DES MOINES (AP) — Gov. Terry Branstad’s health care proposal for low-income Iowa residents received committee-level approval in the Republican-majority state House Monday, but the Democratic-controlled Senate instead favors a plan to expand Medicaid.
The House appropriations committee approved legislation for the “Healthy Iowa” plan in a party-line vote. The plan revamps an existing program for low-income residents and would provide coverage to an estimated 89,000 people with incomes at or below the poverty line using state and federal dollars.
Branstad opposes the Medicaid expansion permitted under President Barack Obama’s health care overhaul, saying the long-terms costs are unsustainable. At the hearing Monday, Rep. Walt Rogers, R-Cedar Falls, said the Healthy Iowa plan would be a better option for the state.
“One of the reasons we felt it important for us to take this direction as a state is the fact that Medicaid is the fastest growing entitlement in our country,” Rogers said.
But Democratic lawmakers argued that a Medicaid expansion would cover more people and cost the state less. Democrats pushed Rogers for details on the services provided by the Healthy Iowa plan.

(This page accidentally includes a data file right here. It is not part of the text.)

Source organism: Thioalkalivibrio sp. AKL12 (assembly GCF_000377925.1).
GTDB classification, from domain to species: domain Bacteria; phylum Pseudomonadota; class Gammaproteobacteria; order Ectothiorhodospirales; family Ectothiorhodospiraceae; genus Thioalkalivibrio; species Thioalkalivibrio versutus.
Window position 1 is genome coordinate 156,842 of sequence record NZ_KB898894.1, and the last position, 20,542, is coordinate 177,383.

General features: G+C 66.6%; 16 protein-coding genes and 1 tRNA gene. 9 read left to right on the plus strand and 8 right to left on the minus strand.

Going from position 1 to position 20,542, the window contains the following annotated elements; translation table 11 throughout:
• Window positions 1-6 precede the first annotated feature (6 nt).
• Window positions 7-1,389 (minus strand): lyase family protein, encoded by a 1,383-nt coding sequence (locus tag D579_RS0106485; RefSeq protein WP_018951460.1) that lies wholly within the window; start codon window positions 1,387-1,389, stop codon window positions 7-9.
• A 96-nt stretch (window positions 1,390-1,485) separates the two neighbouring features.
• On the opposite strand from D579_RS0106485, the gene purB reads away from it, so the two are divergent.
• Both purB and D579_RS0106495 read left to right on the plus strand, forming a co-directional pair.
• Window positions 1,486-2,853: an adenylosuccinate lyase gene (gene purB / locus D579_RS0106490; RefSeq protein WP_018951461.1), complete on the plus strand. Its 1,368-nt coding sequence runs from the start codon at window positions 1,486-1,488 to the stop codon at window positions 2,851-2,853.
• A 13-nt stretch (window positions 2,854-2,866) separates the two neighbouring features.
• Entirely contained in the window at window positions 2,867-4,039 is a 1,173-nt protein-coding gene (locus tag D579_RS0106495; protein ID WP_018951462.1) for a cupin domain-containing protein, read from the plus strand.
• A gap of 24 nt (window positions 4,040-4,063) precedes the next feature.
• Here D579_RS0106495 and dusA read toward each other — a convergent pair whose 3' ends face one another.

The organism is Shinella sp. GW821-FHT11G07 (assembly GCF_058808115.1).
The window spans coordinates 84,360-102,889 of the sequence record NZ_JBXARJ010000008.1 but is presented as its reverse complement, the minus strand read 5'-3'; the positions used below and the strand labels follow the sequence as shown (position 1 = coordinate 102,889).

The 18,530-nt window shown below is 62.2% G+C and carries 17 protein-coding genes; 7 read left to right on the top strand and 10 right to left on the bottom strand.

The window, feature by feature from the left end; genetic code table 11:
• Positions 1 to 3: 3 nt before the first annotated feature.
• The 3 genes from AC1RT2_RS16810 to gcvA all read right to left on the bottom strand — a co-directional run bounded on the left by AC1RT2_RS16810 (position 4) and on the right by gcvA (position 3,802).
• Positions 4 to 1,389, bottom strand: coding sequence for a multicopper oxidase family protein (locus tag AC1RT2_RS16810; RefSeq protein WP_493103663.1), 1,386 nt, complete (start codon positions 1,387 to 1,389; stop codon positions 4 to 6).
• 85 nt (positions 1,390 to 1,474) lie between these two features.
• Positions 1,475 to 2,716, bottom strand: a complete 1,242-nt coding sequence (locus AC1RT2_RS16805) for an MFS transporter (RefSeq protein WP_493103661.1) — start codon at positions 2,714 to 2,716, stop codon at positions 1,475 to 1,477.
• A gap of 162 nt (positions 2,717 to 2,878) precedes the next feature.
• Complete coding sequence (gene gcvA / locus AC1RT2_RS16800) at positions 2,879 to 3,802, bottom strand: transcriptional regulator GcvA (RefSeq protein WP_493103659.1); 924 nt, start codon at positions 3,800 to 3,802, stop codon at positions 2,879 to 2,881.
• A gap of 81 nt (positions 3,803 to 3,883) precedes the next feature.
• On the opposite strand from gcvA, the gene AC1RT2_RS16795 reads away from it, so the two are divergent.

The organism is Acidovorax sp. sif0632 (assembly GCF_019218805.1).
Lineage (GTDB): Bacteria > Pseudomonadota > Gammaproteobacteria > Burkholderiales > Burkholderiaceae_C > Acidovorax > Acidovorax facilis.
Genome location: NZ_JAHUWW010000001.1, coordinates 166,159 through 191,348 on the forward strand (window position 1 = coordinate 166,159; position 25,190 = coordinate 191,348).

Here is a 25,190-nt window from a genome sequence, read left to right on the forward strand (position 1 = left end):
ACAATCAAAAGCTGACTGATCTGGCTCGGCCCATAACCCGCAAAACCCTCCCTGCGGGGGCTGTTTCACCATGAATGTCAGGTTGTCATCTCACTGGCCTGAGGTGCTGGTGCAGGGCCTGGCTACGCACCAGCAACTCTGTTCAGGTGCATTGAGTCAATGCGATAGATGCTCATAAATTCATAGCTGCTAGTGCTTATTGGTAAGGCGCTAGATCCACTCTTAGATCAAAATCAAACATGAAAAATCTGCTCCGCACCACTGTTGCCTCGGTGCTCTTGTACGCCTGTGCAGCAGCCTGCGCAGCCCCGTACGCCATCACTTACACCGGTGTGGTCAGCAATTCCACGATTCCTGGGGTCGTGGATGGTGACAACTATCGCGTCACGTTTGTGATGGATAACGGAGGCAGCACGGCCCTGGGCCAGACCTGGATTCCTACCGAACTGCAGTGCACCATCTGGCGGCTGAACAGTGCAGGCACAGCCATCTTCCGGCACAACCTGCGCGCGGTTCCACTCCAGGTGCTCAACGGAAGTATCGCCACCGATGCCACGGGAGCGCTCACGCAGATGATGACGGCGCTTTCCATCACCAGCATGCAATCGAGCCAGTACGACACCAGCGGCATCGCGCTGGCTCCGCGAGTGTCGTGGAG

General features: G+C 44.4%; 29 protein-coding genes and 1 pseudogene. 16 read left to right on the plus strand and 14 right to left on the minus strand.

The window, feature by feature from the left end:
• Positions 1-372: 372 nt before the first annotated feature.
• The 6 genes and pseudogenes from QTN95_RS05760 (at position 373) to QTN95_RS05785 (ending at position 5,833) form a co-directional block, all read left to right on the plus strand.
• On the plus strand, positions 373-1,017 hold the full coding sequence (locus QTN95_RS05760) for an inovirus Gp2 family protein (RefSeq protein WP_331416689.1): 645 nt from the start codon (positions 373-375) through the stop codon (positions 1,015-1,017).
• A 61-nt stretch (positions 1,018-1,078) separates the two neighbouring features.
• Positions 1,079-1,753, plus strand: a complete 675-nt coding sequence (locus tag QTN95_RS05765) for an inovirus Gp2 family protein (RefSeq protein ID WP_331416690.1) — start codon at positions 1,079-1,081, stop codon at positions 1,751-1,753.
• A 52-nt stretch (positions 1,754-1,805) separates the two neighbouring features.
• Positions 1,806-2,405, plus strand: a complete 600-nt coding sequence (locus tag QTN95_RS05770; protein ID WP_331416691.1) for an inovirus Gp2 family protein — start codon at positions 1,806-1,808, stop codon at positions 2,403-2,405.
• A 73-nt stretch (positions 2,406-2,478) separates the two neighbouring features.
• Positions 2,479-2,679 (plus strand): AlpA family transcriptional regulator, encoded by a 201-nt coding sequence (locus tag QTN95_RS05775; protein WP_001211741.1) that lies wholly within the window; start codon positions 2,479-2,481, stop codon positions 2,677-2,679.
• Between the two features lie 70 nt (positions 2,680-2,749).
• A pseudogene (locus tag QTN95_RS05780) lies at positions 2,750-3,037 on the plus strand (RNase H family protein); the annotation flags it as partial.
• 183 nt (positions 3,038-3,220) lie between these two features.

“There are a lot of things we don’t know,” said Rep. Tyler Olson, D-Cedar Rapids. “There are three things we do know: This plan will cover fewer Iowans with fewer services at a greater cost to Iowa taxpayers.”
The state cost for Healthy Iowa is estimated at $162 million per year, with the funding coming from the state general fund, local property taxes and other sources. The state would need to get a federal waiver to put the plan in place. Participants would be responsible for contributions, though they could seek to avoid those due to hardships.
The Senate has passed a bill that would expand the Medicaid program in Iowa. An expansion to include those with incomes up to 138 percent of the poverty level would add an estimated 110,000 to 180,000 to the state’s Medicaid rolls.
Under Obama’s health care overhaul, the federal government would pay the full cost for the new enrollees during the first three years of the expansion and then 10 percent of the cost would gradually be shifted to the state.
The Healthy Iowa legislation will now move to the full House for debate.